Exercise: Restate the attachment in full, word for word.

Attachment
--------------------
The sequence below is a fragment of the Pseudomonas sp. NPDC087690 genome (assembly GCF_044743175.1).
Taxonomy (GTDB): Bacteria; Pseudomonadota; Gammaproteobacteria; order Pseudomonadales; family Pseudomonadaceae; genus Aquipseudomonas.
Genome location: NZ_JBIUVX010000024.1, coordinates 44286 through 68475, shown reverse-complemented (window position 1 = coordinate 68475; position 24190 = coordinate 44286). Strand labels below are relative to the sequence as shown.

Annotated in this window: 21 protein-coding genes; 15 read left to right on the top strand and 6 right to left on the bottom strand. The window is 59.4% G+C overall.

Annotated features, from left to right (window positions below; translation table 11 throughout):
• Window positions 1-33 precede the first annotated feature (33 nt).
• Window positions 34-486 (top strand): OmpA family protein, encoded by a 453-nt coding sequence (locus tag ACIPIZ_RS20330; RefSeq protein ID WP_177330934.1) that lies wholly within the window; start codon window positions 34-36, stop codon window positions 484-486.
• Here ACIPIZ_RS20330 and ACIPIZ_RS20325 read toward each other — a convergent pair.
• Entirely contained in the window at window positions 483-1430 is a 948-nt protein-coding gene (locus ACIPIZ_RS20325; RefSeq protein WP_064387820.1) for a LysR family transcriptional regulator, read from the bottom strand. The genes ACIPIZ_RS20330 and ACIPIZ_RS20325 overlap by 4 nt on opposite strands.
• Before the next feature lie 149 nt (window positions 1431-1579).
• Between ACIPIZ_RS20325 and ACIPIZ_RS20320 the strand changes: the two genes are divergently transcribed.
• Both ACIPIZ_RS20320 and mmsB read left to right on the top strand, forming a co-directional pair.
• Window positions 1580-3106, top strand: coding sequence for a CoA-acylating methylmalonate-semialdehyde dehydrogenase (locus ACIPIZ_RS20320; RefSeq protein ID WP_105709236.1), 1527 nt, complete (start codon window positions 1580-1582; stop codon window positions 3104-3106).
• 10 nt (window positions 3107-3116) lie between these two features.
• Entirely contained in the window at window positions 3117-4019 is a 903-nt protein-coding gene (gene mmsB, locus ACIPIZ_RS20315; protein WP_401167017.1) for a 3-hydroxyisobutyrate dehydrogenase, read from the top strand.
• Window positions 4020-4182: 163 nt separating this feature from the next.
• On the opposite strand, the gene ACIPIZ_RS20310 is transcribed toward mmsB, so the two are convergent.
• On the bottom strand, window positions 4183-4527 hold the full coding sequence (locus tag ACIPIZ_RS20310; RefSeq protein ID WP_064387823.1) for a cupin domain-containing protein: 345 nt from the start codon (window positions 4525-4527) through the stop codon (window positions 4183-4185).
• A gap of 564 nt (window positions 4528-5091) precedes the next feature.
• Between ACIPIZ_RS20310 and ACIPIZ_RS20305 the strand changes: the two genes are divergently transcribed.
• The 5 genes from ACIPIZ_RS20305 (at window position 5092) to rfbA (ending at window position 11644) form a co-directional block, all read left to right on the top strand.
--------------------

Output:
The sequence below is a fragment of the Pseudomonas sp. NPDC087690 genome (assembly GCF_044743175.1).
Taxonomy (GTDB): Bacteria; Pseudomonadota; Gammaproteobacteria; order Pseudomonadales; family Pseudomonadaceae; genus Aquipseudomonas.
Genome location: NZ_JBIUVX010000024.1, coordinates 44286 through 68475, shown reverse-complemented (window position 1 = coordinate 68475; position 24190 = coordinate 44286). Strand labels below are relative to the sequence as shown.

Annotated in this window: 21 protein-coding genes; 15 read left to right on the top strand and 6 right to left on the bottom strand. The window is 59.4% G+C overall.

Annotated features, from left to right (window positions below; translation table 11 throughout):
• Window positions 1-33 precede the first annotated feature (33 nt).
• Window positions 34-486 (top strand): OmpA family protein, encoded by a 453-nt coding sequence (locus tag ACIPIZ_RS20330; RefSeq protein ID WP_177330934.1) that lies wholly within the window; start codon window positions 34-36, stop codon window positions 484-486.
• Here ACIPIZ_RS20330 and ACIPIZ_RS20325 read toward each other — a convergent pair.
• Entirely contained in the window at window positions 483-1430 is a 948-nt protein-coding gene (locus ACIPIZ_RS20325; RefSeq protein WP_064387820.1) for a LysR family transcriptional regulator, read from the bottom strand. The genes ACIPIZ_RS20330 and ACIPIZ_RS20325 overlap by 4 nt on opposite strands.
• Before the next feature lie 149 nt (window positions 1431-1579).
• Between ACIPIZ_RS20325 and ACIPIZ_RS20320 the strand changes: the two genes are divergently transcribed.
• Both ACIPIZ_RS20320 and mmsB read left to right on the top strand, forming a co-directional pair.
• Window positions 1580-3106, top strand: coding sequence for a CoA-acylating methylmalonate-semialdehyde dehydrogenase (locus ACIPIZ_RS20320; RefSeq protein ID WP_105709236.1), 1527 nt, complete (start codon window positions 1580-1582; stop codon window positions 3104-3106).
• 10 nt (window positions 3107-3116) lie between these two features.
• Entirely contained in the window at window positions 3117-4019 is a 903-nt protein-coding gene (gene mmsB, locus ACIPIZ_RS20315; protein WP_401167017.1) for a 3-hydroxyisobutyrate dehydrogenase, read from the top strand.
• Window positions 4020-4182: 163 nt separating this feature from the next.
• On the opposite strand, the gene ACIPIZ_RS20310 is transcribed toward mmsB, so the two are convergent.
• On the bottom strand, window positions 4183-4527 hold the full coding sequence (locus tag ACIPIZ_RS20310; RefSeq protein ID WP_064387823.1) for a cupin domain-containing protein: 345 nt from the start codon (window positions 4525-4527) through the stop codon (window positions 4183-4185).
• A gap of 564 nt (window positions 4528-5091) precedes the next feature.
• Between ACIPIZ_RS20310 and ACIPIZ_RS20305 the strand changes: the two genes are divergently transcribed.
• The 5 genes from ACIPIZ_RS20305 (at window position 5092) to rfbA (ending at window position 11644) form a co-directional block, all read left to right on the top strand.